WARBURTON. That rots itself, &c.] The quarto reads—That roots itself.

Mr. Pope follows it. Otway has the same thought:

" ---like a coarse and useless dunghill weed

“ Fix'd to one spot, and rot just as I grow.The superiority of the reading of the folio is to me apparent: to be in a crescent state (i. e. to root itself) affords an idea of activity ; to rot better suits with the dulness and inaction to which the Ghost refers.


Nevertheless, the accusative case (itself) may seem to demand the verb roots.

Steevens. 774. -mine orchard,] Orchard for garden. So, in Romeo and Juliet: “ The orchard walls are high, and hard to climb."

STEEVENS. Orchard was anciently written hortyard, and signified a yard set apart for a garden.

777. With juice of cursed hebenon in a vial,] The word here used was more probably designed by a metathesis, either of the poet or transcriber, for henebon, that is, henbane; of which the most common kind (hyoscyamus niger) is certainly narcotick, and perhaps, if taken in a considerable quantity, might prove poisonous. Galen calls it cold in the third degree ; by which in this, as well as opium, he seems not to mean an actual coldness, but the power it has of be. numbing the faculties. These qualities have been confirmed by several cases related in modern observations. In Wepfer we have a good account of the various effects of this root upon most of the members of a convent in Germany, who eat of it for supper by mistake, mixed with succory ;-heat in the throat, giddiness, dimness of sight, and delirium.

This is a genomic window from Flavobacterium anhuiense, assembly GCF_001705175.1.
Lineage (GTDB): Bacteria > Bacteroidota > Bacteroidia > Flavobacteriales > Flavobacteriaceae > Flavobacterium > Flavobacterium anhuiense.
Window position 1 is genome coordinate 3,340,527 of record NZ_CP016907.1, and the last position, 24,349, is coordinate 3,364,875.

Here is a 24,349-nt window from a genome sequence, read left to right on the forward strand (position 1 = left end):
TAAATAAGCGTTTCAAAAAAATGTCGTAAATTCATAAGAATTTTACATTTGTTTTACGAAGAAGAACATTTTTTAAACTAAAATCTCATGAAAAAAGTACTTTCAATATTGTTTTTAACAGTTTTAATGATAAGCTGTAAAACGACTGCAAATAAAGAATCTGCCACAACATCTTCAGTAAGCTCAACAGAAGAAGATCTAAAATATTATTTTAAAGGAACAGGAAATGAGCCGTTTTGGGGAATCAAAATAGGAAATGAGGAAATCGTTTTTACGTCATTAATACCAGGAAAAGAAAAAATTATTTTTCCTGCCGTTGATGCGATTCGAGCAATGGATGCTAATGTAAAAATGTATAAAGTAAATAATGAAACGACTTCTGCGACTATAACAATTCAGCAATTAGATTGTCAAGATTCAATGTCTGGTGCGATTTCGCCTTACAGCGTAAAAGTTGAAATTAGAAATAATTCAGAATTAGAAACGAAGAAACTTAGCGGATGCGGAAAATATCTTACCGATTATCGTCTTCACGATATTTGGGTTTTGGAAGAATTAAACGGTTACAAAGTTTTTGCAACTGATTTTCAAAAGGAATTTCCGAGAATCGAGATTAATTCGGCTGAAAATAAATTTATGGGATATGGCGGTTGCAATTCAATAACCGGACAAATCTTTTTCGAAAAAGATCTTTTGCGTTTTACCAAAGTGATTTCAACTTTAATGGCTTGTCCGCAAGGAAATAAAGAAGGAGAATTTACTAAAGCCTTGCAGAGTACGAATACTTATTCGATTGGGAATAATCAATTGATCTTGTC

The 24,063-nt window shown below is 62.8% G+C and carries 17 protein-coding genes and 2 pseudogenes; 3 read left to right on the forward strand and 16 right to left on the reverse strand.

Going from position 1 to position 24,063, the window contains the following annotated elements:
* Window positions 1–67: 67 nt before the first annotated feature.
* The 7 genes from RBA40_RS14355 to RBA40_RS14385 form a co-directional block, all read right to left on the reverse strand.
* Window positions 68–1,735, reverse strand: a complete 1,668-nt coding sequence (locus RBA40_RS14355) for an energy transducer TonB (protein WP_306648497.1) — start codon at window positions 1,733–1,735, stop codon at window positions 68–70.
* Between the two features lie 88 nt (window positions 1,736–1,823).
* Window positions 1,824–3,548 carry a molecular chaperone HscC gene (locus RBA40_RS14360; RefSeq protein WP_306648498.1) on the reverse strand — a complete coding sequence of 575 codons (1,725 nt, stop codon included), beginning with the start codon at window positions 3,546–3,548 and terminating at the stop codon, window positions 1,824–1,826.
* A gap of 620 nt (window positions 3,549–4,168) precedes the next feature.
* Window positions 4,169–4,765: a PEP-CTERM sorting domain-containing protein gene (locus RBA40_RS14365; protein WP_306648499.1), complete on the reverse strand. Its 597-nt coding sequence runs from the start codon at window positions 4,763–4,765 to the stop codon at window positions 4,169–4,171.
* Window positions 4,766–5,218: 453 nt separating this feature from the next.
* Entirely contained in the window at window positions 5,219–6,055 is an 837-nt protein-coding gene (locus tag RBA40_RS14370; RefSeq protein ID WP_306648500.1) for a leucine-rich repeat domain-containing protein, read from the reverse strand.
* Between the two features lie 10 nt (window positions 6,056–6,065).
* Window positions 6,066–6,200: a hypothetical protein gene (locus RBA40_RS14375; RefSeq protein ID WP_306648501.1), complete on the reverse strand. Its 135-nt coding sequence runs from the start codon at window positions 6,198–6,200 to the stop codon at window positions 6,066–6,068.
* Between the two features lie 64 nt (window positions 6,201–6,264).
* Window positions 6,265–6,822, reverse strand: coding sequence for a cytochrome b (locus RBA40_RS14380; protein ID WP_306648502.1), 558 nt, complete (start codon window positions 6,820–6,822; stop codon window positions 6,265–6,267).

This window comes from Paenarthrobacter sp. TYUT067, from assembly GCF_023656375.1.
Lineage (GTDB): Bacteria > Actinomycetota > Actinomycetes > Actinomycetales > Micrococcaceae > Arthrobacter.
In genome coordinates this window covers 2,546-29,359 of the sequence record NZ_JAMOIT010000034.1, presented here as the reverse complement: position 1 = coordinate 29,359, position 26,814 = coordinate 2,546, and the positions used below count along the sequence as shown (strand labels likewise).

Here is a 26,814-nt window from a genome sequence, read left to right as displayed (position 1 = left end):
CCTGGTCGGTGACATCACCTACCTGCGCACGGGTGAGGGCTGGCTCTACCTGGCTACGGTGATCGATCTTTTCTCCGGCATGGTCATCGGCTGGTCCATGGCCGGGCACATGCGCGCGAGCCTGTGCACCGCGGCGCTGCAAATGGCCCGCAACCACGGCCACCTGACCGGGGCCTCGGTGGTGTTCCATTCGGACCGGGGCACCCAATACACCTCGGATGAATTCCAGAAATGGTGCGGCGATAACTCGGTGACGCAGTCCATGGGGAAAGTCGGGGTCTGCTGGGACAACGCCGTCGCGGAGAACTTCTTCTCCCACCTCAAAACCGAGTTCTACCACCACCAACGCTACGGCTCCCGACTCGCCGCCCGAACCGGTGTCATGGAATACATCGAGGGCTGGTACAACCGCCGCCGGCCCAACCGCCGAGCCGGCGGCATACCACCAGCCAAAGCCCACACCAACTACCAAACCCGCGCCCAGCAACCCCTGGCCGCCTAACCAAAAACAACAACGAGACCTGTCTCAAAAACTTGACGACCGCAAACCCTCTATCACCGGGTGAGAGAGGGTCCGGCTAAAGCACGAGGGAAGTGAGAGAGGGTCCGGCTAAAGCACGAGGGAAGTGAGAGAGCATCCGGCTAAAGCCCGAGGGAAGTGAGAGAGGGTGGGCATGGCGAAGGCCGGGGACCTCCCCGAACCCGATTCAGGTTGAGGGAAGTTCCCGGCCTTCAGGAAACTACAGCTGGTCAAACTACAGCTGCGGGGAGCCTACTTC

Cicut. Aquatic. c. 18.

GREY. Thus, in the Philosopher's 4th Satire of Mars, by Robert Anton, 1616 : “ The poison'd Henbane whose cold juice doth kill."

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In Marlow's Jew of Malta, 1633, the word is written in a different manner,

the blood of Hydra, Lerna's bane,
The juice of Hebon, and Cocytus' breath."

STEEVENS. 790. at once dispatch’d:] Dispatch’d, for beTeft.

WARBURTON. 791. Cut off even in the blossoms of my sin, &c.] The very words of this part of the speech are taken (as I have been informed by a gentleman of undoubted veracity) from an old Legends of Saints, where a man, who was accidentally drowned, is introduced as making the same complaint.

STEEVENS. 792. Unhousel'd.

-] Without the sacrament being taken.

Pope. Unaneal'd;] No knell rung.

POPE. In other editions,

Unhouzzled, unanointed, unaneald: The ghost, having recounted the process of his mur-, der, proceeds to exaggerate the inhumanity and unnaturalness of the fact, from the circumstance in which he was surprised. But these, I find, have been stumbling blocks to our editors; and therefore I must amend and explain these three compound adjectives in their order. Instead of unhouzzeld, we must restore, unhousel'd, i. e. without the sacrament taken ; from the old Saxon word for the sacrament, housel. In the next place, unanointed is a sophistication of the text; 'the old copies concur in reading, disappointed. I correct,